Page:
Autumn is an excellent time to be in the garden. From late summer through the month of October, you can enjoy a plentiful crop of produce, as well as prepare your flower beds and vegetable gardens for winter and a healthy spring season. Check out the following tips for a bountiful autumn garden.
Before planting autumn vegetables, it’s very important to clear out any decayed materials that remain in your garden from summer plantings. Many organisms overwinter in garden debris. To prevent your plants from becoming re-infected in the spring it is important to rake up leaves and cut down any diseased stems of perennials. It is safe to put the debris in a compost pile as long as the material does not include diseased plants.
Choose crops suited to autumn growing conditions. Gardeners in most states should have success with greens and root vegetables. Leafy greens (including spinach, arugula, lettuces, chard and mâche) and root vegetables (such as carrots, turnips, beets, rutabagas and radishes) as well as brassicas (such as broccoli, cabbage, cauliflower, collards, kale and Chinese cabbage) and peas will all thrive in the cooler weather and shorter days of autumn. In many regions, some of these cold-hardy crops will even survive the winter to produce a second harvest in spring.
Brussels sprouts and fennel also do well in the colder months, and autumn is the perfect time to plant garlic and shallots for harvest next summer.
While most of these hardy vegetables can withstand a light frost, check with your local nursery to see which varieties work best in your region. Find out the average date of your region’s first killing frost, and plan to plant your crops early enough to let them reach full maturity before that date. Seedlings may be an option if it’s too late to plant from seeds.
Sow and Grow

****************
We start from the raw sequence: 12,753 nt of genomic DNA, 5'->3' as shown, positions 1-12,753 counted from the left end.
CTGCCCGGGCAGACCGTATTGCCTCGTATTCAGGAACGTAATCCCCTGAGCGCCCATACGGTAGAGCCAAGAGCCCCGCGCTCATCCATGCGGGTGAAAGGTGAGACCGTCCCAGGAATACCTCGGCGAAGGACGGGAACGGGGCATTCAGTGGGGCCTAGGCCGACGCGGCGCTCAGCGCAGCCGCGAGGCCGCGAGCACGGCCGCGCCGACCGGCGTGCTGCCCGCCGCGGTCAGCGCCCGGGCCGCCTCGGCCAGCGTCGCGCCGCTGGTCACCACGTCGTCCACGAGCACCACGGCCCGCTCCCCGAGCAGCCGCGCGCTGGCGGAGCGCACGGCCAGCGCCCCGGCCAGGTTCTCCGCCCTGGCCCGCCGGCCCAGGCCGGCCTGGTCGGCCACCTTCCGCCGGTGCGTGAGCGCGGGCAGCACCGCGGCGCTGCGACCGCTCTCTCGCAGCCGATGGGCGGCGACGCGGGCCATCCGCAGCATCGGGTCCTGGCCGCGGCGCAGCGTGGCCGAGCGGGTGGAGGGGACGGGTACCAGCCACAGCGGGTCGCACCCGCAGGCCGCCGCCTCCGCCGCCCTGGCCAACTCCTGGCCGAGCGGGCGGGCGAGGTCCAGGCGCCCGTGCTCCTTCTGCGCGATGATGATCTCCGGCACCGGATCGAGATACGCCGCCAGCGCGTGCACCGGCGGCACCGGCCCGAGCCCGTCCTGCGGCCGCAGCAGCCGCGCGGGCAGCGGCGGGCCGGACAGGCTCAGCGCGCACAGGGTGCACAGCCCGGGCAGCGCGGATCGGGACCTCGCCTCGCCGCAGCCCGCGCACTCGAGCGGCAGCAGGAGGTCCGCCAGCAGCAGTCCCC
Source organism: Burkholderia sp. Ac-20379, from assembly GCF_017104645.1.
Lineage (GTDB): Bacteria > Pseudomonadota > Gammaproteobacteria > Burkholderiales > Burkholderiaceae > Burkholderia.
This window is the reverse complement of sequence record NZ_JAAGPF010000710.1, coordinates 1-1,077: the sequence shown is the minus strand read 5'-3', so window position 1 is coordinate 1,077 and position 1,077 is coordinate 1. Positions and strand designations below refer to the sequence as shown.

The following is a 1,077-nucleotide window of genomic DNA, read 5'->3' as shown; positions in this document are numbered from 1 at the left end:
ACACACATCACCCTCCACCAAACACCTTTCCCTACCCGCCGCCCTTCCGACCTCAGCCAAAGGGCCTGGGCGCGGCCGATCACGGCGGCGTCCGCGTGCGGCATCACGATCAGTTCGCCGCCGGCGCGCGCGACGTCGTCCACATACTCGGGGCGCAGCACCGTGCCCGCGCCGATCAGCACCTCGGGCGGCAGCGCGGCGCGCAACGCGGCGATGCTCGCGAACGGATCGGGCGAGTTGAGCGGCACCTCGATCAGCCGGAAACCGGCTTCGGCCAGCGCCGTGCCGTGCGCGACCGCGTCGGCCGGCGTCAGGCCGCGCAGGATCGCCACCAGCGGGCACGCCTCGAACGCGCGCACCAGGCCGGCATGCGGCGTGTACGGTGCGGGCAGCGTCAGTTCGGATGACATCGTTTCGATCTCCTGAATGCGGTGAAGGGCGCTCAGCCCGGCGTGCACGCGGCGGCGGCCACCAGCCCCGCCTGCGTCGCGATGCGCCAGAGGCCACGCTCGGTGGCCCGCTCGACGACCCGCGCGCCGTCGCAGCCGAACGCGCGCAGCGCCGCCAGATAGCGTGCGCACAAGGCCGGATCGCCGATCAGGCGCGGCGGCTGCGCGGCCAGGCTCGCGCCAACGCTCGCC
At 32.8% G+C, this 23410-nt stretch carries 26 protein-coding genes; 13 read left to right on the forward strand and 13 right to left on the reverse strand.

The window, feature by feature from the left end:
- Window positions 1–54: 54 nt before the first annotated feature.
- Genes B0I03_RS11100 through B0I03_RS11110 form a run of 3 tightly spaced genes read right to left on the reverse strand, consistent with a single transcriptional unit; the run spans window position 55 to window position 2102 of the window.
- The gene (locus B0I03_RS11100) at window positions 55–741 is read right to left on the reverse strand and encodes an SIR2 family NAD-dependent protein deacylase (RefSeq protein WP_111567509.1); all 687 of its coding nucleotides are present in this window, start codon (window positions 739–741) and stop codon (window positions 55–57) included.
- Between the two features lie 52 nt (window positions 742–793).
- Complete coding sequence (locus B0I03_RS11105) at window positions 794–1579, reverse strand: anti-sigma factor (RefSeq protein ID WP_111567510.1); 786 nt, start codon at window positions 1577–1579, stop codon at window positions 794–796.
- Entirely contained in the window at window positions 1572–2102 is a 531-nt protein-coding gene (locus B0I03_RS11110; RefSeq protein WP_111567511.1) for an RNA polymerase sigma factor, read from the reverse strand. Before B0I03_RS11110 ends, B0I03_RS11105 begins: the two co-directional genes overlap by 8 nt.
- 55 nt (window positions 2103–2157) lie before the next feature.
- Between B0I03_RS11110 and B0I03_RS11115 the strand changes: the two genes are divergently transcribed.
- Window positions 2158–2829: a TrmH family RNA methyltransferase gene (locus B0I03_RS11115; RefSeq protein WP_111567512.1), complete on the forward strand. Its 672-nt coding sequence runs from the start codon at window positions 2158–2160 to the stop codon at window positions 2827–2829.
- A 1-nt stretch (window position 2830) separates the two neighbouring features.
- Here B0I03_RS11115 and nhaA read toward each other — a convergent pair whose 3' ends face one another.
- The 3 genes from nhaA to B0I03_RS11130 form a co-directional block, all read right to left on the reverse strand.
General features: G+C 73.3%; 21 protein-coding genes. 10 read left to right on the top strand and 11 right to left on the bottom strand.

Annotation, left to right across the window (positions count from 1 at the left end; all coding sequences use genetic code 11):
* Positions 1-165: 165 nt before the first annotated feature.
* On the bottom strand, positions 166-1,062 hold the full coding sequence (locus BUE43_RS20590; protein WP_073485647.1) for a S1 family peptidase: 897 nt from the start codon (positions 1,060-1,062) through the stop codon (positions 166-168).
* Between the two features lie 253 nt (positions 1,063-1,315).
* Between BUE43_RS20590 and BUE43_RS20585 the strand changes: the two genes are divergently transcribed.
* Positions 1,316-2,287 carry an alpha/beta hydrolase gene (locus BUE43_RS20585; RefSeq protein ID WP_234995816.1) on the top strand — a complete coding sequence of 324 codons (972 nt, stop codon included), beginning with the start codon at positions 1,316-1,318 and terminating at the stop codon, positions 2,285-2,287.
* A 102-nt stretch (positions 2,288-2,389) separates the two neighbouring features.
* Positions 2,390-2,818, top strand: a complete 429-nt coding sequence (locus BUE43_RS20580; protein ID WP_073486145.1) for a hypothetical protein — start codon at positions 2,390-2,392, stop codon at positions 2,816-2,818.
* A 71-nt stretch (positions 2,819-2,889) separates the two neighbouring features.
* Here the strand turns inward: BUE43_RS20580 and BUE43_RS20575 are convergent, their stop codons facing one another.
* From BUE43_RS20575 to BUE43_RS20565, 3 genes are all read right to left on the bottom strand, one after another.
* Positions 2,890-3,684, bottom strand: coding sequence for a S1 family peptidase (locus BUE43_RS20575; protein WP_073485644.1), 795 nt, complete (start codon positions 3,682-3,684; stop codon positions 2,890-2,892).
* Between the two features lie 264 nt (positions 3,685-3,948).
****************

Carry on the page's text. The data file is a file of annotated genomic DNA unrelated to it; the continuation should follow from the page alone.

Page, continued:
Because you’re likely planting your autumn crops in soil that has already fed a spring planting, be sure to replenish the beds with a generous helping of vegan organic fertilizer and/or compost a few weeks before planting.
Seeds and transplants take off quickly in the warm soil if they have adequate water. To help retain soil moisture, surround seedlings with a thick layer of mulch. Finely shredded leaves or straw will keep soil moist while slowly contributing organic matter to the soil as they decompose.
As autumn approaches, frost presents a threat to tender vegetables in the garden. Although many cool-season vegetables such as root crops will survive a frost, other crops will not. It is usually best to harvest pumpkins and winter squash before a frost. If harvested after a frost or freeze, they will not store well.
One way to protect plants from frost is to cover them with a thick layer of straw mulch or leaves (pull it aside during the day), old blankets, tarps, plastic sheeting, boxes, or a floating row cover. Lightweight floating row covers protect crops down to about 28 degrees; heavier-weight covers will protect to 24 degrees. A cover is effective because it traps the radiated heat from the soil at night and raises the temperature enough around the plants to ward off a light frost.
Cold frames and plastic-covered tunnels supported by hoops are also excellent for frost protection.
Some crops are not affected by frost or moderate freezes and can be left in the garden until the weather becomes quite cold. These include kale, broccoli, cabbage, cauliflower, kohlrabi, Swiss chard and Chinese cabbage. Root crops (such as beets, carrots, parsnips and turnips) can be mulched with straw or leaves, left in the garden, and dug up as needed until midwinter.
Plant Bulbs for Spring Flowers
Autumn is the perfect time to plant spring-blooming bulbs like daffodils, tulips, irises, crocuses and hyacinths. By getting them in the ground now, you will ensure a colorful garden by early spring when temperatures begin to warm. For best results, plant bulbs once temperatures are in forties and fifties, but several weeks before the ground completely freezes. Plant them root-end down in a sunny location with good drainage, water them, and then mulch them after the ground freezes.
Dig Up and Store Delicate Bulbs
Some tropical plant bulbs (such as tubers, rhizomes and corms) that grow well in hot, humid summer cannot survive the cold, harsh winter. Dahlias, caladium, canna, elephant ear, gladiolas and certain types of begonias should be gently dug up and stored in a cool, dry, frost-free place until next spring when it’s time for replanting. You can store them in a bucket or box in your garage that contains some peat moss.